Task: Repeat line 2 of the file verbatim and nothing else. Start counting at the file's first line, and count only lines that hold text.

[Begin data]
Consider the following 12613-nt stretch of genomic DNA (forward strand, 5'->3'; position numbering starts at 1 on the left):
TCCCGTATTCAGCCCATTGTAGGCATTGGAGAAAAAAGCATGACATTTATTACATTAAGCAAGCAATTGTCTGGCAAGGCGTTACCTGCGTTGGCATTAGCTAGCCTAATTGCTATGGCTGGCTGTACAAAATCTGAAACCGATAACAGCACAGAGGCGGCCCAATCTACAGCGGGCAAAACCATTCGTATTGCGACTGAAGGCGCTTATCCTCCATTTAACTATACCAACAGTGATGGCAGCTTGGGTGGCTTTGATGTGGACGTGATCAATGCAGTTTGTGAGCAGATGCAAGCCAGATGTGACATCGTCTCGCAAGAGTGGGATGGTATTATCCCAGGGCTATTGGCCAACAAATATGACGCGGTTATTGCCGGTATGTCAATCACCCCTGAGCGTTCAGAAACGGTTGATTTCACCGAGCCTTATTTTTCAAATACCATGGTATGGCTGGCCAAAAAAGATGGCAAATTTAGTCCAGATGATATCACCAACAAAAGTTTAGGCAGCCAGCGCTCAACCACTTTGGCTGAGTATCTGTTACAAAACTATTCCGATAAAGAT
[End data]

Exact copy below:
TCCCGTATTCAGCCCATTGTAGGCATTGGAGAAAAAAGCATGACATTTATTACATTAAGCAAGCAATTGTCTGGCAAGGCGTTACCTGCGTTGGCATTAGCTAGCCTAATTGCTATGGCTGGCTGTACAAAATCTGAAACCGATAACAGCACAGAGGCGGCCCAATCTACAGCGGGCAAAACCATTCGTATTGCGACTGAAGGCGCTTATCCTCCATTTAACTATACCAACAGTGATGGCAGCTTGGGTGGCTTTGATGTGGACGTGATCAATGCAGTTTGTGAGCAGATGCAAGCCAGATGTGACATCGTCTCGCAAGAGTGGGATGGTATTATCCCAGGGCTATTGGCCAACAAATATGACGCGGTTATTGCCGGTATGTCAATCACCCCTGAGCGTTCAGAAACGGTTGATTTCACCGAGCCTTATTTTTCAAATACCATGGTATGGCTGGCCAAAAAAGATGGCAAATTTAGTCCAGATGATATCACCAACAAAAGTTTAGGCAGCCAGCGCTCAACCACTTTGGCTGAGTATCTGTTACAAAACTATTCCGATAAAGAT